She says it’s been a great real life experience.

Read more about the interior design students’ experience from Casanet

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Interior Design School Symposia Offer Insight for Future Students

Future professionals who are still weighing their options about which type of school to which they should apply may benefit from looking up free seminars held by interior design schools in their area. Symposiums are usually free and open to the public. They also provide a great forum for would-be students to hear first-hand information from a school without all of the pressure of a one-on-one session with a school counselor.

As one man recently reported, there is much information to be gleaned from a free symposium at an interior design school:

One of the great things about living in a university town is the ability to attend educational lectures and symposia, which are almost always free and open to the public.

I recently went to a symposium at the University of Kentucky marking the 40th anniversary of the School of Interior Design. One reason I went was I knew very little about interior design or the education of interior designers.

I was like most people, school director Ann Dickson said: “They think it’s about teaching people how to choose the color of drapes.”

Modern interior design is about creating the environments where we spend most of our time. It is not just about making interior spaces more attractive, but more comfortable, efficient, functional, healthy and safe.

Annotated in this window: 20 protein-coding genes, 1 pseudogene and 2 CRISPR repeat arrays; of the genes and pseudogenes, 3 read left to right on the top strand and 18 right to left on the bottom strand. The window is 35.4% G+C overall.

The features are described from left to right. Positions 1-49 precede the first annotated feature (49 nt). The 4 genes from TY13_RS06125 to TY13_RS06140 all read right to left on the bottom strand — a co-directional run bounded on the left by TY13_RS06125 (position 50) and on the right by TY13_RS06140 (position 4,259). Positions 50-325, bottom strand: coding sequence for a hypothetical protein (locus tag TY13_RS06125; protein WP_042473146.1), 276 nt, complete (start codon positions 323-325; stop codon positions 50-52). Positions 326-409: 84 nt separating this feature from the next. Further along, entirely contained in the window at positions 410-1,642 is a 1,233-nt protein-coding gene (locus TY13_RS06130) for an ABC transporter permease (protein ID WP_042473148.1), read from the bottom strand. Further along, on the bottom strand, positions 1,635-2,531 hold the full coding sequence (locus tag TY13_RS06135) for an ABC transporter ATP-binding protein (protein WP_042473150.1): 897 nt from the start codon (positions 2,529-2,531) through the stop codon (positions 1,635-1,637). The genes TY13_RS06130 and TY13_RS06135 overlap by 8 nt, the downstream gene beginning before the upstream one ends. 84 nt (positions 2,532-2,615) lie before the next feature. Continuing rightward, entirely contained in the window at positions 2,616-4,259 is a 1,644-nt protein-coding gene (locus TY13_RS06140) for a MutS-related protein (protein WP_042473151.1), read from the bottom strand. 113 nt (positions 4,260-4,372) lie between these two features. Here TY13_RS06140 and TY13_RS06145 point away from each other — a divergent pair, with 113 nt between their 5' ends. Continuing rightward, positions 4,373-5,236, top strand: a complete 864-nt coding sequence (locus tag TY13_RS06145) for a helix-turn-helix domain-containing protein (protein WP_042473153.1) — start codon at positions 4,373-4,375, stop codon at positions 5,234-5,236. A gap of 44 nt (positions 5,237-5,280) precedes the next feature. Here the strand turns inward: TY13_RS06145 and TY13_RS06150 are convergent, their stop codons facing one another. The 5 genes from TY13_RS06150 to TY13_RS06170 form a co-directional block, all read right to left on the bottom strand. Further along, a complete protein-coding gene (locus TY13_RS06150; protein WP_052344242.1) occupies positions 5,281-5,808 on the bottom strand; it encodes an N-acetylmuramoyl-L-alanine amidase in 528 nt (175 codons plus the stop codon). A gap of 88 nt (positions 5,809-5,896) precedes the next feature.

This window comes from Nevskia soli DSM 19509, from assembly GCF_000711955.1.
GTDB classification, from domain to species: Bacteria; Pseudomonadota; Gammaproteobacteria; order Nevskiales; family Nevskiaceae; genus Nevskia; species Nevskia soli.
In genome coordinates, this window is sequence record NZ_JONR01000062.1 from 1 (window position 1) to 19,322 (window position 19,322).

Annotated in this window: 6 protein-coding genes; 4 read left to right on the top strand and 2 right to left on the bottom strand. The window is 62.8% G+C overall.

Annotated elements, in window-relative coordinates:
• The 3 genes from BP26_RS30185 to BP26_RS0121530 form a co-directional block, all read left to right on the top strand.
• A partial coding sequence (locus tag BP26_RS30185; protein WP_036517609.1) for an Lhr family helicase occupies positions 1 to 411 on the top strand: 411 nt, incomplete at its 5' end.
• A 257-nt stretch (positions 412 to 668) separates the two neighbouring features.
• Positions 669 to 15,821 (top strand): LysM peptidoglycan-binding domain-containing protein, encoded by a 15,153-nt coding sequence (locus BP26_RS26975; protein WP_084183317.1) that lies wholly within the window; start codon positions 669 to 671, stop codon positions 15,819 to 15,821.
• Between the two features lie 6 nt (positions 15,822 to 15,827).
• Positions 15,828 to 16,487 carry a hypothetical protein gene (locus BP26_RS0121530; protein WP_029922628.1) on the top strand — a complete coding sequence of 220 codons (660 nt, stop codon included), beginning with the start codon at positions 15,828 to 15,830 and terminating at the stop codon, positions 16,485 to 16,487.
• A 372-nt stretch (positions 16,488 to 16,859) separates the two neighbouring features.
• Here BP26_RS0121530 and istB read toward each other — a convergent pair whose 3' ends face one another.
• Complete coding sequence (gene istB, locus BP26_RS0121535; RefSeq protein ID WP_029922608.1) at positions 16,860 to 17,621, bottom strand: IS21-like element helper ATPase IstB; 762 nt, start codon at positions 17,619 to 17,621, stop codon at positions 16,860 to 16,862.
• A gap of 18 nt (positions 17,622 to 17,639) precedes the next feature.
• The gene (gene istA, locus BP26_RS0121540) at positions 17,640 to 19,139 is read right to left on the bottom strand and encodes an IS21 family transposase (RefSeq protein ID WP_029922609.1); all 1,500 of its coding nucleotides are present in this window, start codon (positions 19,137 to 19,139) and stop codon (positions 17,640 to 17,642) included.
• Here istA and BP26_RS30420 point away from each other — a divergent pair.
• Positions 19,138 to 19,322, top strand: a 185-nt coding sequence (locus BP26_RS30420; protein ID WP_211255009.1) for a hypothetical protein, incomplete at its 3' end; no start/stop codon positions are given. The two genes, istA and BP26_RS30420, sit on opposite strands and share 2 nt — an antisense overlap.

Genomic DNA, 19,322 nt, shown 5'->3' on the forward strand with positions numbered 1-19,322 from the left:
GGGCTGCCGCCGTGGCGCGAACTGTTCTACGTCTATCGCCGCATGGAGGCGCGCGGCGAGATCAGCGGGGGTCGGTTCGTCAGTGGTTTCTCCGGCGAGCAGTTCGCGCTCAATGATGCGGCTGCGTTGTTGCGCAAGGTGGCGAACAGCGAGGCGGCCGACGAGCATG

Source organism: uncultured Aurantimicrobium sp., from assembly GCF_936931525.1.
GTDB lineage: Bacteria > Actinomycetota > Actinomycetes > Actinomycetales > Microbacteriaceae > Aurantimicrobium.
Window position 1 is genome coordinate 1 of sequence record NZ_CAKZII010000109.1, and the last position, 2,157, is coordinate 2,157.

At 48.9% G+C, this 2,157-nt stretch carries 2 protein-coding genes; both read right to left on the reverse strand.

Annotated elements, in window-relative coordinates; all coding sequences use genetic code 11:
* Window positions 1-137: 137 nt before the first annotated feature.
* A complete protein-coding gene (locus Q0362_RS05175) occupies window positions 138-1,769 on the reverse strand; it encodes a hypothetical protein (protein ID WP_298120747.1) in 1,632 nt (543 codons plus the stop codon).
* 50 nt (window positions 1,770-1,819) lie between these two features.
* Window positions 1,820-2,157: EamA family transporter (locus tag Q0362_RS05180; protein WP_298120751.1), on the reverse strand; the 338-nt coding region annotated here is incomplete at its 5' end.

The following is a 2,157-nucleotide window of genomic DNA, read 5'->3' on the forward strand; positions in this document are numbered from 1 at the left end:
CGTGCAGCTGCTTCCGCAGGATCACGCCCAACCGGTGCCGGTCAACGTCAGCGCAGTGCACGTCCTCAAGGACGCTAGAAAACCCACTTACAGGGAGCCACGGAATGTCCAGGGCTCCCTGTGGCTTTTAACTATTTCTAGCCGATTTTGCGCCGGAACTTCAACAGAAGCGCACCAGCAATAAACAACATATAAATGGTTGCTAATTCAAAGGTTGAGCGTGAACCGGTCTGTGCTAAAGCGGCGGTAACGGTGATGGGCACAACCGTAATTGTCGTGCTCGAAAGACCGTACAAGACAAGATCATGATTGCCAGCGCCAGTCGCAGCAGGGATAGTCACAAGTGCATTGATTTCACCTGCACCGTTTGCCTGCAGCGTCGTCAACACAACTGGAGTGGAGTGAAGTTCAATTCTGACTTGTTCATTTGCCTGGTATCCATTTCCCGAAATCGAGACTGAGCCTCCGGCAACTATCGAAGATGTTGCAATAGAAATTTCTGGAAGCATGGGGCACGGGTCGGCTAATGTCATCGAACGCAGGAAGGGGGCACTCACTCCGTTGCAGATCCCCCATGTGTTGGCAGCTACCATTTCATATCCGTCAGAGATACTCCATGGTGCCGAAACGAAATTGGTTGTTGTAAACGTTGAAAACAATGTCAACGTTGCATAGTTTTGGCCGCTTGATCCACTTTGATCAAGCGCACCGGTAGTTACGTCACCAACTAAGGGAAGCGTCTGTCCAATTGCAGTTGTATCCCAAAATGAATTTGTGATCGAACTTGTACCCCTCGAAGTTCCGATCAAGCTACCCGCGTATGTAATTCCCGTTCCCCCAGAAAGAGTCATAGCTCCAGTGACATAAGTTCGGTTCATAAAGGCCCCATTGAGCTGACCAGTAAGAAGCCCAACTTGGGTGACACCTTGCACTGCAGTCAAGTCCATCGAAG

In an increasingly complex world, designers of all kinds are more problem-solvers than anything else. Many of the problem-solving approaches discussed by this symposium’s speakers and panelists are useful no matter your business.

Robin Guenther, a New York-based principal with the big architectural firm Perkins + Will, is a specialist in designing health care spaces. Why should anyone but health care professionals care about that?

Well, at 18 percent of gross domestic product and growing, health care is one of the nation’s biggest industries, Guenther noted. So much health care construction is being done that it is uniquely positioned to drive the research and innovation that eventually will influence virtually all construction.

Guenther gave a fascinating presentation about how the hospital building boom is leading to innovations in energy-efficiency, environmental sustainability, comfort and safety.

Read more from Kenucky.com

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Interior Design News

Interior Design Competitions Help Students, Win or Lose

It is normal for students in interior design schools around the world to compete against their classmates for bragging rights about the latest-greatest design to come out of the school, but some students take that competitive spirit to the next level. Annie Beuker is one such student who recently took her skills to competition and brought an award back to her school:

HIGH POINT — Annie Beuker, a student at High Point University, has won this year’s Raymond Waites Design Competition, co-sponsored by the International Furnishings and Design Assn.’s Educational Foundation.